Witness photographer Taryn Simon’s leap from the lush An American Index of the Hidden and Unfamiliar to Image Atlas; a list of popular images found on search engines that, according to Taryn: “interrogate the possibility of a universal visual language and question the supposed innocence and neutrality of the algorithms upon which search engines rely”. Or how Adam Broomberg and Oliver Chanarin (last year’s Deutsche Börse winners) are fêted for putting images into the Holy Bible to: “question the clichés at play within the visual representation of conflict”. Or how John Stezaker (Deutsche Börse winner 2012) is rewarded for sticking together found celebrity photographs to: “create hybrid ‘icons’ that dissociate the familiar to create sensations of the uncanny.”
This isn’t an argument that production values alone are the measure of depth, or originality, but that the left-brain rationality which is so important to conceptual photography is not the best way to judge a body of work. If we view photography instead in the context of other art forms, the analytical approach might seem a little strange. Music, at its most intuitive produces a physical response to a set of carefully choreographed vibrations. Most musicians would struggle to articulate exactly why they string together a range of chords in a particular way or choose to finish a track with a thirty-second guitar solo. It just sounds good. It feels good. It expresses something from within. And you’d hope someone somewhere is made of similar stuff so that they might well enjoy the results. This is not to say that music isn’t created in context or doesn’t require originality but that its creation and reception needn’t be based on intellectual inquiry.
Even with literature or cinema; mediums that incorporate more rational thought in their use of narrative, is it fair to ask the author or director the usual questions levelled at contemporary photography: What’s the point of the work? What’s it trying to achieve? Or how does it move the medium forward? For many artists working in these genres the creation of the work is an end in itself. While they might return to particularly personal themes, they rarely make choices that are designed purely to ‘interrogate the medium’, even outside of the Hollywood model. Instead they wrestle with the fabric of life and in the process hold up a mirror to their audience that might equally inspire, horrify, educate and entertain.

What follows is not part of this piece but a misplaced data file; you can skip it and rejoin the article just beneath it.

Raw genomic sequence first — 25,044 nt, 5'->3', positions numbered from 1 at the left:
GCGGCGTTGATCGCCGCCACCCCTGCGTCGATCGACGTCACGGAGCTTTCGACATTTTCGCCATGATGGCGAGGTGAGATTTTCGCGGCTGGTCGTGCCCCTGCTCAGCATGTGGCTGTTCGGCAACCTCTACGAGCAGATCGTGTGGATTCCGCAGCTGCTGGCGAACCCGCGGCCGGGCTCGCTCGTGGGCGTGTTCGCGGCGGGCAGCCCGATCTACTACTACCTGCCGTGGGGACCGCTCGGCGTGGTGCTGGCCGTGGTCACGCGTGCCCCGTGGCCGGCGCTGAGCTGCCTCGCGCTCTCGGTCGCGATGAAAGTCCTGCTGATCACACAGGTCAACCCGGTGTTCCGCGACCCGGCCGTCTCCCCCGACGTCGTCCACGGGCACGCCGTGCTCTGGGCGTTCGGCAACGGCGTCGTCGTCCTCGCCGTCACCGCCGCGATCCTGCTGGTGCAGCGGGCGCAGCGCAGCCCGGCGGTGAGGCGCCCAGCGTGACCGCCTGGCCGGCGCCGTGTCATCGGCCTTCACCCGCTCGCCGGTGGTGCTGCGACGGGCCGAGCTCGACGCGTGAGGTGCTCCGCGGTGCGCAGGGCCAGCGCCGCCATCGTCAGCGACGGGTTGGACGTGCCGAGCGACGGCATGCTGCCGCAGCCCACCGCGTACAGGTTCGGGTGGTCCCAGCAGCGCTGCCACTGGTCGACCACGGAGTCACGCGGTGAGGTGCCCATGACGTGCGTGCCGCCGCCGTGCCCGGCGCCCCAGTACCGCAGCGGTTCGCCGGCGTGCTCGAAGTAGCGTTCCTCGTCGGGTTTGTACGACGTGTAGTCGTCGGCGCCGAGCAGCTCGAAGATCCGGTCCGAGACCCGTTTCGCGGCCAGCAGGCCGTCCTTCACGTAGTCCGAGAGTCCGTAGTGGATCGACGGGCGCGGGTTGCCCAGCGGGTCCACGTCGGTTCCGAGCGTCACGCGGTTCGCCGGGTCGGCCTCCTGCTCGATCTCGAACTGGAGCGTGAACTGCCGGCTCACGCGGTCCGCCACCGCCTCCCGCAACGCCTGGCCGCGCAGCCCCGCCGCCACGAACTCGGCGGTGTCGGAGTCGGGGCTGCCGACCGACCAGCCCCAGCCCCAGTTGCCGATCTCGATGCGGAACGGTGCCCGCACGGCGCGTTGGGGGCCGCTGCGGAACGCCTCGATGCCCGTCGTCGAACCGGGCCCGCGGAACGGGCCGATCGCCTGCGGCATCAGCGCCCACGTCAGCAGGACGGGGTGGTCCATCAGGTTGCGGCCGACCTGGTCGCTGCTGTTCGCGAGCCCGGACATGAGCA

There’s a reason that many contemporary video artists are making the shift to traditional feature film (and having great success if Steve McQueen’s Shame is anything to go by). The many levels on which cinematic story-telling can work leave concept-driven installations looking rather one-dimensional. And the tools available to cinema are better able to produce visually arresting montage that taps the same emotional, intuitive and imaginative areas of the brain that music can so readily access. Photography as a medium is also capable of telling stories in an infinite number of ways, and all the while using colour, shape, texture and form to electrify and seduce. Free from a conceptual base and left to trust its intuition, it’s in narrative and aesthetic play that photography can really soar.
About the Deutsche Börse Photography Prize 2014 The four artists shortlisted for the Deutsche Börse Photography Prize 2014 are Alberto García-Alix, Jochen Lempert, Richard Mosse and Lorna Simpson.